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From |
jaweria seth <jaweriaseth@gmail.com> |

To |
statalist@hsphsun2.harvard.edu |

Subject |
Re: st: Looping over variables in more than one group |

Date |
Wed, 7 Mar 2012 12:08:36 -0600 |

Thanks guys, I'm not sure where to go from here. I've tried many methods with this regression model. Here's what I am trying to accomplish: I have over 80 variables available to me, and as they are finanacial metrics, most are highly and significantly correlated with one another. I am trying to build a multi-variate linear regression model that best predicts my Y variable (profit/ returns/ etc..)... Thinking about this intuitively, the majority of the variables should work, but my issue is: how do I choose which variables to include? Any help would be appreciated, Thanks, j.seth On Wed, Mar 7, 2012 at 11:02 AM, Joerg Luedicke <joerg.luedicke@gmail.com> wrote: > This is data mining and if you are interested in hypothesis testing > your p-values will be of no use. To give just a simple example, based > on your question: imagine you have 5 variables and each is supposed to > measure the same thing, say x. Now you run 5 regressions for each of > those variables and find that only one of them is "significant". Would > you then conclude that x has a "significant" effect on y? > > Remember that the goal of statistical modeling is to provide useful > information that cannot be obtained otherwise (or only with much > higher costs). The goal is not to find p-values below some arbitrary > threshold. > > J. > > On Wed, Mar 7, 2012 at 8:31 AM, jaweria seth <jaweriaseth@gmail.com> wrote: >> Thanks J, >> You are correct. In theory, i expect a 'production/size' variable to >> significantly affect my dependent variable, however, I wanted to let >> the regression spit out which of the variables in that category are >> most significant (since they are somewhat similar). In that case, I am >> looking to the tstatistics of the independent variables in the model. >> Is that not correct? >> >> >> >> On Wed, Mar 7, 2012 at 10:00 AM, Joerg Luedicke >> <joerg.luedicke@gmail.com> wrote: >>> You should probably rather think about what covariates make the most >>> sense to include with respect to your theory and research question. >>> Digging up variables to cook up good looking p-values and then >>> interpreting these p-values in the usual way is a questionable >>> endeavor, to say the least. However, if you are rather interested in >>> something like a prediction model, and not in hypothesis testing, you >>> could just use straight data mining techniques right away, for example >>> boosted regression (-findit boost-). >>> >>> J. >>> >>> On Wed, Mar 7, 2012 at 7:12 AM, jaweria seth <jaweriaseth@gmail.com> wrote: >>>> Thanks Nick, >>>> I understand this would result in a large number of models.. >>>> however, I wouldn't be combining variables of the same category/group, >>>> as this would bring up the issue of multicollinearity. >>>> for example, I know for sure I need to add one variable each from >>>> groups 1 and 2. group 1 contains variables that measure the >>>> size/production of a business, and I am wondering which of those >>>> variables would be most significant in a multi-variate model. I am >>>> looking at t-stats in the regression output: if even one of the >>>> variables included is not significant at the 10%, that model gets >>>> dropped..( and as im running the regressions manually, i find that the >>>> majority of the combos are not significant). >>>> >>>> Does this make sense? If so, how can I implement it? >>>> The way I am doing it right now: Holding one variable from group2 >>>> constant and looping through group 1/size variables to find >>>> significance. however, this gets tricky when I try to include a third >>>> variable. >>>> >>>> >>>> Thanks, >>>> >>>> On Wed, Mar 7, 2012 at 2:34 AM, Nick Cox <njcoxstata@gmail.com> wrote: >>>>> Before you even think of how to implement this, do the combinatorics >>>>> of how many models this implies. >>>>> >>>>> So, for example, >>>>> >>>>> . di 30^4 >>>>> 810000 >>>>> >>>>> . di 5^4 >>>>> 625 >>>>> >>>>> Then bump up those numbers adding in the null choices, i.e. no >>>>> variable from each group, as well. >>>>> >>>>> So you would need not only to do the looping but to ponder what it >>>>> implies in terms of gathering results from thousands of models, >>>>> finding the "best", whatever that means, including the implications >>>>> for how you think about the resulting P-values, etc. >>>>> >>>>> Nick >>>>> >>>>> On Tue, Mar 6, 2012 at 10:01 PM, jaweria seth <jaweriaseth@gmail.com> wrote: >>>>> >>>>>> I would like to run regressions with up to 4 different variables. My >>>>>> variables are separated into 4 groups with 5-30 variables in each >>>>>> group. I would like to run regression combos of different variables to >>>>>> find the best model: >>>>>> How do I regress my y variable on 1 variable from group 1 and 1 from >>>>>> group 2 and loop through different combos of each? >>>>>> for ex: >>>>>> regress Yvariable Group1 Group2 >>>>>> >>>>>> Then I would like to add a variable from group 3, and so on.. >>>>> * >>>>> * For searches and help try: >>>>> * http://www.stata.com/help.cgi?search >>>>> * http://www.stata.com/support/statalist/faq >>>>> * http://www.ats.ucla.edu/stat/stata/ >>>> >>>> * >>>> * For searches and help try: >>>> * http://www.stata.com/help.cgi?search >>>> * http://www.stata.com/support/statalist/faq >>>> * http://www.ats.ucla.edu/stat/stata/ >>> >>> * >>> * For searches and help try: >>> * http://www.stata.com/help.cgi?search >>> * http://www.stata.com/support/statalist/faq >>> * http://www.ats.ucla.edu/stat/stata/ >> >> >> >> -- >> Jaweria Seth >> >> * >> * For searches and help try: >> * http://www.stata.com/help.cgi?search >> * http://www.stata.com/support/statalist/faq >> * http://www.ats.ucla.edu/stat/stata/ > > * > * For searches and help try: > * http://www.stata.com/help.cgi?search > * http://www.stata.com/support/statalist/faq > * http://www.ats.ucla.edu/stat/stata/ * * For searches and help try: * http://www.stata.com/help.cgi?search * http://www.stata.com/support/statalist/faq * http://www.ats.ucla.edu/stat/stata/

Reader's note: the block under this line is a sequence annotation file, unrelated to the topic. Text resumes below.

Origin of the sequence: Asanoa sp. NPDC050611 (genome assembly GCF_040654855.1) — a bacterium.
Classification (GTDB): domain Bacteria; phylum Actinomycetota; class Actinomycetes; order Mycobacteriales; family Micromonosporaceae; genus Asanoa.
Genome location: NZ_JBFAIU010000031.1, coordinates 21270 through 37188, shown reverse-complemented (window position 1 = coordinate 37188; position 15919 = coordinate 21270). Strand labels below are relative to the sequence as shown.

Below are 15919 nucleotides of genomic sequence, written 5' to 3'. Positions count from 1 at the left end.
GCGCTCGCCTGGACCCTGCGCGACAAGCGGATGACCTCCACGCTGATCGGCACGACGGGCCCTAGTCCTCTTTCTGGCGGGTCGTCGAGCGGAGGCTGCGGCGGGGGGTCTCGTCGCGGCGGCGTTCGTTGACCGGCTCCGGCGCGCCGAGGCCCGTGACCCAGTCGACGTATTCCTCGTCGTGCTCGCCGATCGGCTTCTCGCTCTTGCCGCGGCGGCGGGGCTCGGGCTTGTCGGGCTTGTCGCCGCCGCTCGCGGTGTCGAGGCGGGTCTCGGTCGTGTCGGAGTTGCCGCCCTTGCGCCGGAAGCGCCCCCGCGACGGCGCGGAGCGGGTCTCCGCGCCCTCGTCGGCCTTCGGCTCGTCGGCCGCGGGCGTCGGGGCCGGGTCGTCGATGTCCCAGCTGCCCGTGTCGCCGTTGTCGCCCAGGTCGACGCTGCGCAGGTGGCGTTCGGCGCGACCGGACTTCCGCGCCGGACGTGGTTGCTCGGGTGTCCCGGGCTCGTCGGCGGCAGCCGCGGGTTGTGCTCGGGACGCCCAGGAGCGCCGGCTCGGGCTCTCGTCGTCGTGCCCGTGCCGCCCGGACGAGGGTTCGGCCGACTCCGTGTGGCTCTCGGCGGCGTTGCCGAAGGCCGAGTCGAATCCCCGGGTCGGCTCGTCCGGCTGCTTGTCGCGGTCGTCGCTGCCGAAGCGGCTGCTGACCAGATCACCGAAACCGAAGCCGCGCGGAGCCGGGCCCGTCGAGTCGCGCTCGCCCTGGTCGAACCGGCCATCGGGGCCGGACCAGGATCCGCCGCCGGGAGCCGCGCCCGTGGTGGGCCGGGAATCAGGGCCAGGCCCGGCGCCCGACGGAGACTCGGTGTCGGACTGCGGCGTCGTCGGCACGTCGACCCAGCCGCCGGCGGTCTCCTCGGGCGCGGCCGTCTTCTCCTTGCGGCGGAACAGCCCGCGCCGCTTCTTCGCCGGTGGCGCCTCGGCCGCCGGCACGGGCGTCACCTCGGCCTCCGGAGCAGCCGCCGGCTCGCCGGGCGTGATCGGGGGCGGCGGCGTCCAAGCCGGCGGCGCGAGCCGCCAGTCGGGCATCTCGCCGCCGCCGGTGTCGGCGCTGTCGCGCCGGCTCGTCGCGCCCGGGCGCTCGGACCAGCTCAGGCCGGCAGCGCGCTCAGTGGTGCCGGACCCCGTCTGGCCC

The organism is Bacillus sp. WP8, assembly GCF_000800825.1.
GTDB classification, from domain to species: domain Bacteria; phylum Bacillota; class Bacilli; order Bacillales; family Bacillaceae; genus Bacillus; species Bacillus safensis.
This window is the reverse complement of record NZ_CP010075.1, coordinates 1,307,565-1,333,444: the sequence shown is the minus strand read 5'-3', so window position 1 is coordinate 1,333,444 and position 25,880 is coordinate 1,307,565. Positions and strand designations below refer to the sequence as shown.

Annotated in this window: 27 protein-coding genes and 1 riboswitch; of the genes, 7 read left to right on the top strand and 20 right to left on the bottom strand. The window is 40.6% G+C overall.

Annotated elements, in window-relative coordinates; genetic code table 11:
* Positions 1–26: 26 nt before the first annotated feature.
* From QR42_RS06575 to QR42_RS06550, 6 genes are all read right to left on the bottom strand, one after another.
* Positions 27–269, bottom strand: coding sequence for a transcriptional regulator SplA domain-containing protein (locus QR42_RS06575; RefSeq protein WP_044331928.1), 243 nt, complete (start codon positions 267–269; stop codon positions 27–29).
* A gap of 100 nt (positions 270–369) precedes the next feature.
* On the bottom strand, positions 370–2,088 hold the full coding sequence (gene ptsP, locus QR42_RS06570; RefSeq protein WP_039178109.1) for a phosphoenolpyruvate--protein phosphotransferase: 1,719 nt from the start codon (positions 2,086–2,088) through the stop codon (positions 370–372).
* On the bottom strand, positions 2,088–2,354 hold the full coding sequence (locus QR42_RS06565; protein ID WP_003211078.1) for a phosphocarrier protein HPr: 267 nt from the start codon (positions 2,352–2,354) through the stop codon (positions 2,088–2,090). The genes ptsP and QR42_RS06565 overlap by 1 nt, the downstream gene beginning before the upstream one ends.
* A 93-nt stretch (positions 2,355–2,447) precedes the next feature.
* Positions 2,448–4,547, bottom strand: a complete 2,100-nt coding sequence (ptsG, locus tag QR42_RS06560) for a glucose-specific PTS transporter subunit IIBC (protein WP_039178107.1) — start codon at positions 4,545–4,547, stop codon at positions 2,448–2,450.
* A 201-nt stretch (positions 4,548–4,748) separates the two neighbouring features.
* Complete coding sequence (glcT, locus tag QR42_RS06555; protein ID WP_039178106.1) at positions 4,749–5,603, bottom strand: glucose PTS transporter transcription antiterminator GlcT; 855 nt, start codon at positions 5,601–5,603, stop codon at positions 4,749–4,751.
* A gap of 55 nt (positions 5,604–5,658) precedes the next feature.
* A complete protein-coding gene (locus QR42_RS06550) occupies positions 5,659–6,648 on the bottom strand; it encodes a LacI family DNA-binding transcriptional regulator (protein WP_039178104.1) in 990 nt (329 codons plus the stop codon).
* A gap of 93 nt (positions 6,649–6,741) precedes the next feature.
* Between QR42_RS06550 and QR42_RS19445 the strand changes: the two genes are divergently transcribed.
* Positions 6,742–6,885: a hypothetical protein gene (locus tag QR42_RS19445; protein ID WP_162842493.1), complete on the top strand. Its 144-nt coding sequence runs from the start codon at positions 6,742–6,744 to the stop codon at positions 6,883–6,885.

**Follow-Ups**:**Re: st: Looping over variables in more than one group***From:*William Pratt <williamrpratt@gmail.com>

**References**:**st: Looping over variables in more than one group***From:*jaweria seth <jaweriaseth@gmail.com>

**Re: st: Looping over variables in more than one group***From:*Nick Cox <njcoxstata@gmail.com>

**Re: st: Looping over variables in more than one group***From:*jaweria seth <jaweriaseth@gmail.com>

**Re: st: Looping over variables in more than one group***From:*Joerg Luedicke <joerg.luedicke@gmail.com>

**Re: st: Looping over variables in more than one group***From:*jaweria seth <jaweriaseth@gmail.com>

**Re: st: Looping over variables in more than one group***From:*Joerg Luedicke <joerg.luedicke@gmail.com>